Historian Simon Schama’s latest series, The Story of the Jews, concludes tonight on PBS. It’s a wonderful program, not just for the many fascinating and informative elements in it, but also for Schama’s presentation of the history. His guiding us through the series recalls old-school hosts in that it’s him, the history, and his passion for the topic first and foremost. Nothing is particularly spiced up with CGI, and it’s the historical facts, and Schama’s expertise with presenting them in an educational yet emotional way, connecting with audiences as he would with a classroom, that makes the show. His presentation of history reminds me of the way David Attenborough would present natural history films, and that sort of presentation seems to be a lost art in the realm of history on television.
That sense of loss may be felt by audiences, even in a subconscious way, when they bemoan how the History Channel, or Discovery, or Nat Geo have tended, of late, more toward the sensational and, with some exceptions, a watered-down approach, not letting the often truly exciting facts of history or nature speak for themselves and enthrall audiences.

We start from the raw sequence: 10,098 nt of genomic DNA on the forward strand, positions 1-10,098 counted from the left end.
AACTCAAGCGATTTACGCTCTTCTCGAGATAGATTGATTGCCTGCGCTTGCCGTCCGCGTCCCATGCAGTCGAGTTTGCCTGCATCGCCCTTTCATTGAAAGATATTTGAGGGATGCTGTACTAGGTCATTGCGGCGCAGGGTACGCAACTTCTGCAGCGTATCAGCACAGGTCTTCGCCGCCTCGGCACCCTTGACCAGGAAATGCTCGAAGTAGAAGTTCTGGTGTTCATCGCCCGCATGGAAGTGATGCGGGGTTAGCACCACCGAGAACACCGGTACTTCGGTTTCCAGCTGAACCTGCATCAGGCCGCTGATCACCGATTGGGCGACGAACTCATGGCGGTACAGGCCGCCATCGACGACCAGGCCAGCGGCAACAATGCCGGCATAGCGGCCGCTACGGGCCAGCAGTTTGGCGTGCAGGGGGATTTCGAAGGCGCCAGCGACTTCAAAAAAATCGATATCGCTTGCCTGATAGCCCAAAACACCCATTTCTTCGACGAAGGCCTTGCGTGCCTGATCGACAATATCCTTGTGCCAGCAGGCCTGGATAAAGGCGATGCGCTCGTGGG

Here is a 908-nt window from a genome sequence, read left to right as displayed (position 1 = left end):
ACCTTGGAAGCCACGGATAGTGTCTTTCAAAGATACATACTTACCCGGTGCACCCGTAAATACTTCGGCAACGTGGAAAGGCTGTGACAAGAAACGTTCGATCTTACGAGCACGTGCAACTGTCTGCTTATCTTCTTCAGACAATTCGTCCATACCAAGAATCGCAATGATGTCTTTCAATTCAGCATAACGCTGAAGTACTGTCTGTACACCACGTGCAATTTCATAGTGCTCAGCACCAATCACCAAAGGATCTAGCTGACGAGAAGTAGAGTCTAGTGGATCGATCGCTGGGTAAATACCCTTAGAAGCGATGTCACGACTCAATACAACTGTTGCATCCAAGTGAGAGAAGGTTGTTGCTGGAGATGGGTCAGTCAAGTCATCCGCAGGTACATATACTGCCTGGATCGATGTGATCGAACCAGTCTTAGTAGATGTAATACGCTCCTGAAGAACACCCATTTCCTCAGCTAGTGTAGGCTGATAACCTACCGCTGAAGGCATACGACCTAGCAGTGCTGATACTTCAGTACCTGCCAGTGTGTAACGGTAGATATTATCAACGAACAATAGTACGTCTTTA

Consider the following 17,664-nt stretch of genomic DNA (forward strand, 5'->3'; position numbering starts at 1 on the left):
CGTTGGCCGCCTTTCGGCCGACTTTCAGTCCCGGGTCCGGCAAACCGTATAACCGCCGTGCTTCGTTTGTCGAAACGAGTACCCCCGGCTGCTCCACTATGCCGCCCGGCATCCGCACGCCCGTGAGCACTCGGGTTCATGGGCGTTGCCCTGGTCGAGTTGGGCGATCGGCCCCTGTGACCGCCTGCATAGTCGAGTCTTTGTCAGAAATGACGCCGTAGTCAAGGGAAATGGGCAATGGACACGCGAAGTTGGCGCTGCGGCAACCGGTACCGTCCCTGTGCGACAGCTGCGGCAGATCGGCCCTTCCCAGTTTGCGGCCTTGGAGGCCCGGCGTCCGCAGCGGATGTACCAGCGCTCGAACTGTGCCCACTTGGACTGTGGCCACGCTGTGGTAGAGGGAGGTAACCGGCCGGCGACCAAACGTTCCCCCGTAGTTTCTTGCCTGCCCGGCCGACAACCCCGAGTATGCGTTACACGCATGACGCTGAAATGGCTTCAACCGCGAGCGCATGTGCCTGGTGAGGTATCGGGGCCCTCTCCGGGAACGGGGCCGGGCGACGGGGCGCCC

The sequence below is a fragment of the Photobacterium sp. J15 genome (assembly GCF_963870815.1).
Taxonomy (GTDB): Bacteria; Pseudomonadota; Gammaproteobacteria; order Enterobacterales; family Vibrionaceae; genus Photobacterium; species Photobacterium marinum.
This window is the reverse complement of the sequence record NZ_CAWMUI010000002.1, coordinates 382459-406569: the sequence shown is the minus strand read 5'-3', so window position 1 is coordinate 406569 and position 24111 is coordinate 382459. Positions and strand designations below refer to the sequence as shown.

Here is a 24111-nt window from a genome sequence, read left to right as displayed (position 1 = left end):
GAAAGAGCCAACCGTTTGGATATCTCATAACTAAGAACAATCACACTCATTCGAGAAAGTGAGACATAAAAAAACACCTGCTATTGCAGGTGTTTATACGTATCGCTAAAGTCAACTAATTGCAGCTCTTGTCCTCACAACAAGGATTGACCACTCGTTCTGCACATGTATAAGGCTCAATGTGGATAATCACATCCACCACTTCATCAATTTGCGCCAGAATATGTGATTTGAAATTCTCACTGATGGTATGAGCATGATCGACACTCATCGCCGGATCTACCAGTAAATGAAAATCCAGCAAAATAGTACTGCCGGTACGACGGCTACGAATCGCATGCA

When I talked with Schama a few months back about The Story of the Jews, he noted this aspect of modern history filmmaking, and also added another thought on the subject:
“I think there’s too much obligation to have perfect balance of a conservative view, a liberal view, a black, a white, a woman, a man,” Schama told me. “That kind of sucks the danger out of the format. So I would love to see historical filmmaking have a kind of poetic leap, a jump into some other way of how you do it.”
However and whenever that leap is made, and whomever does it, Simon Schama would be a good model to emulate.
Simon Schama image courtesy of Tim Kirby © Oxford Film & Television 2012